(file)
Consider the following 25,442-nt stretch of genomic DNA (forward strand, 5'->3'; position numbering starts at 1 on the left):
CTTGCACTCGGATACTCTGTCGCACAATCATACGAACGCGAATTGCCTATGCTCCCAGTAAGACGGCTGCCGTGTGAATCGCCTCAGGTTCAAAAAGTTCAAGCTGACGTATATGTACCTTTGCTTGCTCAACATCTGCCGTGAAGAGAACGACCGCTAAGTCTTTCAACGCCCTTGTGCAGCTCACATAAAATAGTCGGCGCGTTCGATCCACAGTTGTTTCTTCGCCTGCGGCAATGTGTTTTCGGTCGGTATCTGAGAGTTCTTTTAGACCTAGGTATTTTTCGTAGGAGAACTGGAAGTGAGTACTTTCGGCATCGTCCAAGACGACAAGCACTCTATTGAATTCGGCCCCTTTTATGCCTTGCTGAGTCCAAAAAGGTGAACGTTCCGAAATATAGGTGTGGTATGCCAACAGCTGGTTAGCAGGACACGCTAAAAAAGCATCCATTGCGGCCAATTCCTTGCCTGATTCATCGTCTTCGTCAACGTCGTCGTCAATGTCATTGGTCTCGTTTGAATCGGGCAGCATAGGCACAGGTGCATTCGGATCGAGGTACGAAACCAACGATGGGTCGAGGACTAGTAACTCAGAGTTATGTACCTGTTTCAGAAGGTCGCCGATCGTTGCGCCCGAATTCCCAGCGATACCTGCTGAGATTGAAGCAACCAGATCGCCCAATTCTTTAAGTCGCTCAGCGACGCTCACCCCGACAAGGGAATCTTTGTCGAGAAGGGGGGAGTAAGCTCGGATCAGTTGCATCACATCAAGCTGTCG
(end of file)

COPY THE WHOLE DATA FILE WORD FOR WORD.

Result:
Consider the following 25,442-nt stretch of genomic DNA (forward strand, 5'->3'; position numbering starts at 1 on the left):
CTTGCACTCGGATACTCTGTCGCACAATCATACGAACGCGAATTGCCTATGCTCCCAGTAAGACGGCTGCCGTGTGAATCGCCTCAGGTTCAAAAAGTTCAAGCTGACGTATATGTACCTTTGCTTGCTCAACATCTGCCGTGAAGAGAACGACCGCTAAGTCTTTCAACGCCCTTGTGCAGCTCACATAAAATAGTCGGCGCGTTCGATCCACAGTTGTTTCTTCGCCTGCGGCAATGTGTTTTCGGTCGGTATCTGAGAGTTCTTTTAGACCTAGGTATTTTTCGTAGGAGAACTGGAAGTGAGTACTTTCGGCATCGTCCAAGACGACAAGCACTCTATTGAATTCGGCCCCTTTTATGCCTTGCTGAGTCCAAAAAGGTGAACGTTCCGAAATATAGGTGTGGTATGCCAACAGCTGGTTAGCAGGACACGCTAAAAAAGCATCCATTGCGGCCAATTCCTTGCCTGATTCATCGTCTTCGTCAACGTCGTCGTCAATGTCATTGGTCTCGTTTGAATCGGGCAGCATAGGCACAGGTGCATTCGGATCGAGGTACGAAACCAACGATGGGTCGAGGACTAGTAACTCAGAGTTATGTACCTGTTTCAGAAGGTCGCCGATCGTTGCGCCCGAATTCCCAGCGATACCTGCTGAGATTGAAGCAACCAGATCGCCCAATTCTTTAAGTCGCTCAGCGACGCTCACCCCGACAAGGGAATCTTTGTCGAGAAGGGGGGAGTAAGCTCGGATCAGTTGCATCACATCAAGCTGTCG